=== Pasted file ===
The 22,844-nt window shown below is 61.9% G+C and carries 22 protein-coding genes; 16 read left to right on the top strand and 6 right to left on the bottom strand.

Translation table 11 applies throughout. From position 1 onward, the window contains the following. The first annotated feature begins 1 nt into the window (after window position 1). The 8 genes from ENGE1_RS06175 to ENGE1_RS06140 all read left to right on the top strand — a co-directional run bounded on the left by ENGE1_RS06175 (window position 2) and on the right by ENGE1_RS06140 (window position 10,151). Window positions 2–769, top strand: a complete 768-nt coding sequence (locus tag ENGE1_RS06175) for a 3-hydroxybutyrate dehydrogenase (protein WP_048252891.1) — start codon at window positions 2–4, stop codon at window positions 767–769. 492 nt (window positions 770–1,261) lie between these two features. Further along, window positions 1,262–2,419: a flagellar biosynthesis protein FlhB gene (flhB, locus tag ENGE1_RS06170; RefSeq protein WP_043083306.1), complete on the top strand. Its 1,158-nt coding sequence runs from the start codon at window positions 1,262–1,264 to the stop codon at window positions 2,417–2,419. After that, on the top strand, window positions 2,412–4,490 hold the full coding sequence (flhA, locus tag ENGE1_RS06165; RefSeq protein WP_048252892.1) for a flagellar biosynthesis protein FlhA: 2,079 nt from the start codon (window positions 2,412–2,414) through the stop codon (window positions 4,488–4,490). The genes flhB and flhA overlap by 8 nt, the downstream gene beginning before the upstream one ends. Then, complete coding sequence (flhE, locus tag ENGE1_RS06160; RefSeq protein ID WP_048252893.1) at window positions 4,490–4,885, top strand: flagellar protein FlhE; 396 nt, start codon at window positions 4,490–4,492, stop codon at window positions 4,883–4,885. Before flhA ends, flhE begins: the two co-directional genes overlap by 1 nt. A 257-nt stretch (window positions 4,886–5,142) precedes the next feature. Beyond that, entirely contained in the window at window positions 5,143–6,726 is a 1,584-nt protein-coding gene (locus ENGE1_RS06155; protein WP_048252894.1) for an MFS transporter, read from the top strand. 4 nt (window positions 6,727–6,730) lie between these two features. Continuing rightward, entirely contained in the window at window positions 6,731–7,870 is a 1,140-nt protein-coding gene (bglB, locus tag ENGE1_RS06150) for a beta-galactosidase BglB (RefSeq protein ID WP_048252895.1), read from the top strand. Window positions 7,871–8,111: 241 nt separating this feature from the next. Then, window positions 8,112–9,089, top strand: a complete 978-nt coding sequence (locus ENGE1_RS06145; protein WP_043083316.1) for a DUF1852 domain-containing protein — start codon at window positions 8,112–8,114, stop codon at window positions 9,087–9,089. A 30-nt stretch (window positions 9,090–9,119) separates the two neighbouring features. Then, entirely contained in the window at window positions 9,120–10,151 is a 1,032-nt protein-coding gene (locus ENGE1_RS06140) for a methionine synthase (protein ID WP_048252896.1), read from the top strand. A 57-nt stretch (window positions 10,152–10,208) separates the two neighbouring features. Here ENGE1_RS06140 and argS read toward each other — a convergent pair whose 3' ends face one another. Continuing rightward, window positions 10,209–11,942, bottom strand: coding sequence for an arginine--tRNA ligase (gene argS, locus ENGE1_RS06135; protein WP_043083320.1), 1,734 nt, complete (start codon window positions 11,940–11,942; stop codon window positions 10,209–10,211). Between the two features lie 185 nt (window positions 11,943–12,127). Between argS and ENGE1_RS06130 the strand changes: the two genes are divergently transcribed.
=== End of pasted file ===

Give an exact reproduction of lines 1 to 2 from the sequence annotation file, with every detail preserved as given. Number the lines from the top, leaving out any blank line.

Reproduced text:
The 22,844-nt window shown below is 61.9% G+C and carries 22 protein-coding genes; 16 read left to right on the top strand and 6 right to left on the bottom strand.

Translation table 11 applies throughout. From position 1 onward, the window contains the following. The first annotated feature begins 1 nt into the window (after window position 1). The 8 genes from ENGE1_RS06175 to ENGE1_RS06140 all read left to right on the top strand — a co-directional run bounded on the left by ENGE1_RS06175 (window position 2) and on the right by ENGE1_RS06140 (window position 10,151). Window positions 2–769, top strand: a complete 768-nt coding sequence (locus tag ENGE1_RS06175) for a 3-hydroxybutyrate dehydrogenase (protein WP_048252891.1) — start codon at window positions 2–4, stop codon at window positions 767–769. 492 nt (window positions 770–1,261) lie between these two features. Further along, window positions 1,262–2,419: a flagellar biosynthesis protein FlhB gene (flhB, locus tag ENGE1_RS06170; RefSeq protein WP_043083306.1), complete on the top strand. Its 1,158-nt coding sequence runs from the start codon at window positions 1,262–1,264 to the stop codon at window positions 2,417–2,419. After that, on the top strand, window positions 2,412–4,490 hold the full coding sequence (flhA, locus tag ENGE1_RS06165; RefSeq protein WP_048252892.1) for a flagellar biosynthesis protein FlhA: 2,079 nt from the start codon (window positions 2,412–2,414) through the stop codon (window positions 4,488–4,490). The genes flhB and flhA overlap by 8 nt, the downstream gene beginning before the upstream one ends. Then, complete coding sequence (flhE, locus tag ENGE1_RS06160; RefSeq protein ID WP_048252893.1) at window positions 4,490–4,885, top strand: flagellar protein FlhE; 396 nt, start codon at window positions 4,490–4,492, stop codon at window positions 4,883–4,885. Before flhA ends, flhE begins: the two co-directional genes overlap by 1 nt. A 257-nt stretch (window positions 4,886–5,142) precedes the next feature. Beyond that, entirely contained in the window at window positions 5,143–6,726 is a 1,584-nt protein-coding gene (locus ENGE1_RS06155; protein WP_048252894.1) for an MFS transporter, read from the top strand. 4 nt (window positions 6,727–6,730) lie between these two features. Continuing rightward, entirely contained in the window at window positions 6,731–7,870 is a 1,140-nt protein-coding gene (bglB, locus tag ENGE1_RS06150) for a beta-galactosidase BglB (RefSeq protein ID WP_048252895.1), read from the top strand. Window positions 7,871–8,111: 241 nt separating this feature from the next. Then, window positions 8,112–9,089, top strand: a complete 978-nt coding sequence (locus ENGE1_RS06145; protein WP_043083316.1) for a DUF1852 domain-containing protein — start codon at window positions 8,112–8,114, stop codon at window positions 9,087–9,089. A 30-nt stretch (window positions 9,090–9,119) separates the two neighbouring features. Then, entirely contained in the window at window positions 9,120–10,151 is a 1,032-nt protein-coding gene (locus ENGE1_RS06140) for a methionine synthase (protein ID WP_048252896.1), read from the top strand. A 57-nt stretch (window positions 10,152–10,208) separates the two neighbouring features. Here ENGE1_RS06140 and argS read toward each other — a convergent pair whose 3' ends face one another. Continuing rightward, window positions 10,209–11,942, bottom strand: coding sequence for an arginine--tRNA ligase (gene argS, locus ENGE1_RS06135; protein WP_043083320.1), 1,734 nt, complete (start codon window positions 11,940–11,942; stop codon window positions 10,209–10,211). Between the two features lie 185 nt (window positions 11,943–12,127). Between argS and ENGE1_RS06130 the strand changes: the two genes are divergently transcribed.